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The Beautiful Predators

September 15, 2008
Nanette Londeree
Is it a bird? Is it a plane? Is it a dragon? Is it a fly? What in the world is a dragonfly? These unique creatures obviously aren’t birds, planes, dragons or flies. They are extraordinary insects that predate dinosaurs by over 100 million years and birds by some 150 million. In fact, a fossilized dragonfly from 250 million years ago was found to have a wingspan of 28 inches! Fortunately, present-day dragonflies are considerably smaller.
Easily recognized for their rather ethereal beauty, the “dragon” portion of their name comes from their fierce jaws that they use to catch their flying prey. The “fly” portion of their name is apt—they are the world's fastest insects, capable of reaching speeds of up to 60 mph. They have some other colorful, descriptive names—"mosquito hawks" because they catch and eat so many mosquitoes and "devil’s darning needle" reflects their unique body shape.
Dragonflies and their smaller counterparts, damselflies, feed on insects like gnats, mosquitoes, midges, flies, butterflies and moths and even other, usually smaller dragonflies. Near water, they will eat anything small enough that moves—water beetles, small fishes, salamander larvae and smaller dragonfly larvae. They don't suck blood and they don't bite or sting humans; they don't have any device to sting with. Why are these insects beneficial to the gardener? In addition to being predators of a number of insect pests, their appetite for mosquitoes alone provides a more comfortable and safer environment to garden in.
Dragonflies are insects belonging to the order Odonata, which is characterized by large multifaceted eyes, two pairs of strong transparent wings, and an elongated body. They are distributed throughout the world with more than 5,000 described species. They are robust insects ranging in body length from 1 to 4 inches. The adults are often brightly colored and have a long slender abdomen. They have two pairs of almost equally sized long thin membranous wings; both pairs of wings usually have a stigma (a dark or colored patch near the middle of the leading edge) and can flap or beat their wings independently. The wings do not fold and are held outstretched when at rest. They do have strongly biting mouthparts and are active and aggressive carnivores, both as adults and as young (called nymphs). They also have excellent eyesight due to their unique eye structure. Their eyes have up to 30,000 facets; each one is a separate light-sensing organ arranged to give nearly a 360° field of vision and enable them to detect even the slightest movement.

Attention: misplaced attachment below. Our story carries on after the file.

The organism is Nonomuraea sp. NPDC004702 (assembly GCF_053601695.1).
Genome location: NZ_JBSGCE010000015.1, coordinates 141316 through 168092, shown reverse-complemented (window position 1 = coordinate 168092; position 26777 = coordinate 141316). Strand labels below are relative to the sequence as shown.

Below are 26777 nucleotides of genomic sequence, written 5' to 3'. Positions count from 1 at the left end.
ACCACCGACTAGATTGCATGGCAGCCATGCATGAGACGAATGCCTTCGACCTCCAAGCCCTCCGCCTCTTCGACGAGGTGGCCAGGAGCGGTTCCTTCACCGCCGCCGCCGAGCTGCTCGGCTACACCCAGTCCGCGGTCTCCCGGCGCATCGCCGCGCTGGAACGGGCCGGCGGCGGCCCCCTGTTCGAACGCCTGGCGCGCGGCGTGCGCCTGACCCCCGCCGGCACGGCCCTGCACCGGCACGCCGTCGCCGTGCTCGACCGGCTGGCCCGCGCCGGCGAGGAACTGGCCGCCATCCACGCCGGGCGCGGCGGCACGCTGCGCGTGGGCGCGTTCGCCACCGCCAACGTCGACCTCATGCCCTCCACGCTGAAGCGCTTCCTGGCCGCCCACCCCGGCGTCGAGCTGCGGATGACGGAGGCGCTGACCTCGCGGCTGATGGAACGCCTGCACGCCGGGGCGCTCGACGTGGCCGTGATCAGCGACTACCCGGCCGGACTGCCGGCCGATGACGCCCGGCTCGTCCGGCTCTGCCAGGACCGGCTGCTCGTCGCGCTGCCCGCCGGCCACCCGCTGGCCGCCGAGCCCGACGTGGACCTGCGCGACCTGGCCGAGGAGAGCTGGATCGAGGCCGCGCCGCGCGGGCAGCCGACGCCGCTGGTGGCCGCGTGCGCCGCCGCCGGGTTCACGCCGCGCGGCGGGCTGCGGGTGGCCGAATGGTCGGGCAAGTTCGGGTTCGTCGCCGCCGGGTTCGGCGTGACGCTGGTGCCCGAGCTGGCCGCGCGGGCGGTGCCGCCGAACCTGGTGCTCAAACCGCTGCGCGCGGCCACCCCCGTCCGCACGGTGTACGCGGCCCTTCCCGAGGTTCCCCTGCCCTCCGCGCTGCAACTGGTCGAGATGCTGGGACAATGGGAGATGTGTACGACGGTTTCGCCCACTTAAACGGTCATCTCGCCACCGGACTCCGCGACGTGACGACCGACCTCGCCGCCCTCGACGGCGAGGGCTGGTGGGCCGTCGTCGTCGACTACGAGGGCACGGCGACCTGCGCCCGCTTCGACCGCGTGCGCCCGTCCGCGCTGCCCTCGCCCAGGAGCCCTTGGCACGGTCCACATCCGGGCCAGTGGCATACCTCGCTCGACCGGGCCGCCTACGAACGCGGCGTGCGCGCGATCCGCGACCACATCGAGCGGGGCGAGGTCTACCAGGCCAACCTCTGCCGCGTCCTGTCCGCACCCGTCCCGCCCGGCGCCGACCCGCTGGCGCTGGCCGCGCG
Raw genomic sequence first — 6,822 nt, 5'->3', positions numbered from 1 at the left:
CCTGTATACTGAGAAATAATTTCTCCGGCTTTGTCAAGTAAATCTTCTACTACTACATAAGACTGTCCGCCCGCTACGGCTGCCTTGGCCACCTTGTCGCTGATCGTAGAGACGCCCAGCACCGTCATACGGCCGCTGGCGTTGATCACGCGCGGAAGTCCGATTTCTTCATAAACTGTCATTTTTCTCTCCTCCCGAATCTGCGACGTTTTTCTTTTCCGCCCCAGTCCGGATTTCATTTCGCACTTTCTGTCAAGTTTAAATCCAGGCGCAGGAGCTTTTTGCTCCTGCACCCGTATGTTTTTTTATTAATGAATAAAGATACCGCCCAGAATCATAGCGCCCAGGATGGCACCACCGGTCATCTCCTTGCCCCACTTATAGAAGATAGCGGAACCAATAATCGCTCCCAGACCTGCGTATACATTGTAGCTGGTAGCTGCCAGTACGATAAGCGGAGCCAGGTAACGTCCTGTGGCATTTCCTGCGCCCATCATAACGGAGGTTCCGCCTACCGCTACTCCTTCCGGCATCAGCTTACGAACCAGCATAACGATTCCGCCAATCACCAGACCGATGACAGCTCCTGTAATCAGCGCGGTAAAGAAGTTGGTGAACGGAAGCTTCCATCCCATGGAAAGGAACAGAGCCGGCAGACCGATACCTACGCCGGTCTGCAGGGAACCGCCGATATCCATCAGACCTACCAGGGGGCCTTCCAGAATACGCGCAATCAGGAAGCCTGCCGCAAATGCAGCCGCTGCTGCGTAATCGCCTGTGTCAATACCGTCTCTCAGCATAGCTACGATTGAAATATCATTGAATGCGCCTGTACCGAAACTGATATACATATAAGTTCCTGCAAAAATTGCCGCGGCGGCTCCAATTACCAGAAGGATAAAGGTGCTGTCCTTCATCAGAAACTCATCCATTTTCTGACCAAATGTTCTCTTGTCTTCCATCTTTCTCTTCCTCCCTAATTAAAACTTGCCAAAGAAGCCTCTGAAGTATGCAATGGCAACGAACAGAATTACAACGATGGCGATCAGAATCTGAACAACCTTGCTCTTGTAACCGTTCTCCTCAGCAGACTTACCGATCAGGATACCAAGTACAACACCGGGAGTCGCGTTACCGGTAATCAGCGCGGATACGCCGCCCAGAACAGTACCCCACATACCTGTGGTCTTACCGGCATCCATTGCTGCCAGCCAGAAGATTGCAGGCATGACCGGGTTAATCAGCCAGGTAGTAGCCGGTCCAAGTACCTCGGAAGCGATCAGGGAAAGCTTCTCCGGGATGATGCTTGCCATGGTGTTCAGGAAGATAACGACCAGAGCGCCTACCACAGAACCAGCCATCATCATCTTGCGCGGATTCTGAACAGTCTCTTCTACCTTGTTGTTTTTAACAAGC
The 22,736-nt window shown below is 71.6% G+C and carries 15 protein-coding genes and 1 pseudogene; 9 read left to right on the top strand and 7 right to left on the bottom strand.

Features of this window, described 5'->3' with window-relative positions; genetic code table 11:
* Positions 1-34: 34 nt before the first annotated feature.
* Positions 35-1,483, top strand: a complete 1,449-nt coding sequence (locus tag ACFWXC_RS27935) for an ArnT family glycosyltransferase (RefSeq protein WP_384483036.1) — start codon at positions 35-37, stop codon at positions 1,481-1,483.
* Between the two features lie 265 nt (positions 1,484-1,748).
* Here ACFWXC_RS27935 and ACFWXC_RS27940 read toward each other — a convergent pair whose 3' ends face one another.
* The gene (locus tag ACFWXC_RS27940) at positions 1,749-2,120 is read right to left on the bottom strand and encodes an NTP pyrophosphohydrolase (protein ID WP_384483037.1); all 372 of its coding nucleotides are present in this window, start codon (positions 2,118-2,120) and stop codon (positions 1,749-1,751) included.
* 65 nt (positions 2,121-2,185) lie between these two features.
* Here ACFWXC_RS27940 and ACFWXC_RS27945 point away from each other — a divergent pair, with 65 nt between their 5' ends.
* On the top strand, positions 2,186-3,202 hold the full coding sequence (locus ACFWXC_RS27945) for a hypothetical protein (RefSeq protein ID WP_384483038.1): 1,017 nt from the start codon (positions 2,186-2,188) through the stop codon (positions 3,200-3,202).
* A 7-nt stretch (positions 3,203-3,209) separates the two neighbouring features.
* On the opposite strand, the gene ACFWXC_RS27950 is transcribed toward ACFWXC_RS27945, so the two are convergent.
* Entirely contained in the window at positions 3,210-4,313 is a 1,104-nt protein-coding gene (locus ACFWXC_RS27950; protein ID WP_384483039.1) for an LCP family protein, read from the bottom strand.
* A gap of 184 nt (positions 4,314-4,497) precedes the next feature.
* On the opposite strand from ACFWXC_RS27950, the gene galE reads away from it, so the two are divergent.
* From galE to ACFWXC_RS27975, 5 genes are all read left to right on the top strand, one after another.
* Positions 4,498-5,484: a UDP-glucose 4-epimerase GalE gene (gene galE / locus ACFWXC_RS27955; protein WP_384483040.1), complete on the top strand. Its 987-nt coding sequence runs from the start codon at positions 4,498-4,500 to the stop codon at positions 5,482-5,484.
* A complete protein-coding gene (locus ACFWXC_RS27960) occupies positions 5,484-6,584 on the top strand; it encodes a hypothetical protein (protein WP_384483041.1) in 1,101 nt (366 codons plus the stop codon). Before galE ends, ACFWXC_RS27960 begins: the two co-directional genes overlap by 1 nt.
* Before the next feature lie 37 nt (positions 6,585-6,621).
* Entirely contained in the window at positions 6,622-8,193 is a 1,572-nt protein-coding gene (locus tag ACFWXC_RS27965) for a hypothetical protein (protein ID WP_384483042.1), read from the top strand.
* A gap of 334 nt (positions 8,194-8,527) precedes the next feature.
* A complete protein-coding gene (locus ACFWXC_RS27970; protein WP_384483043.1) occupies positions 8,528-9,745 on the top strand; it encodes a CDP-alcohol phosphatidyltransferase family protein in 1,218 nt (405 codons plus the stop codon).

Apart from mankind, dragonflies don’t have too many enemies; birds, lizards, frogs, spiders, fish and other dragonflies may seek them out. With their exceptional vision and agile flying ability, they generally manage to keep ahead of their attackers. To some extent, the presence and abundance of dragonflies can serve as an indicator of ecosystem quality. Local populations can be strongly affected by any change in water flow and quality or in aquatic or waterside vegetation. The greatest numbers of species are found at sites which offer a wide variety of microhabitats, prey, and clean water.
In order to encourage them to frequent your garden, you can put in a small pond—even a wooden half barrel can work. Whatever the size of the pond, it should be located where it will be protected from wind and will get midday sun. Ideally, it should vary in depth, shallow at the edges and at least two feet deep in the center, and include a variety of water plants. If possible, put a few flat rocks near the pond's edge. Dragonflies like to warm up by basking in the sun, and it gives them a good place to be on lookout for their favored food—mosquitoes.
Although experts say that about 15 percent of North America's 307 dragonfly species are in danger of extinction, the dragonflies at greatest risk for extinction are the stream dwellers, species that won't be attracted to your backyard pond. Craig Tufts, chief naturalist for the National Wildlife Federation says, "You can help protect their habitats by supporting laws and practices that reduce water pollution and protect riparian areas; you'll be helping a lot of other creatures in the process." If you’re fortunate enough to have these lovely creatures in your garden, enjoy their beauty and help protect their environment.

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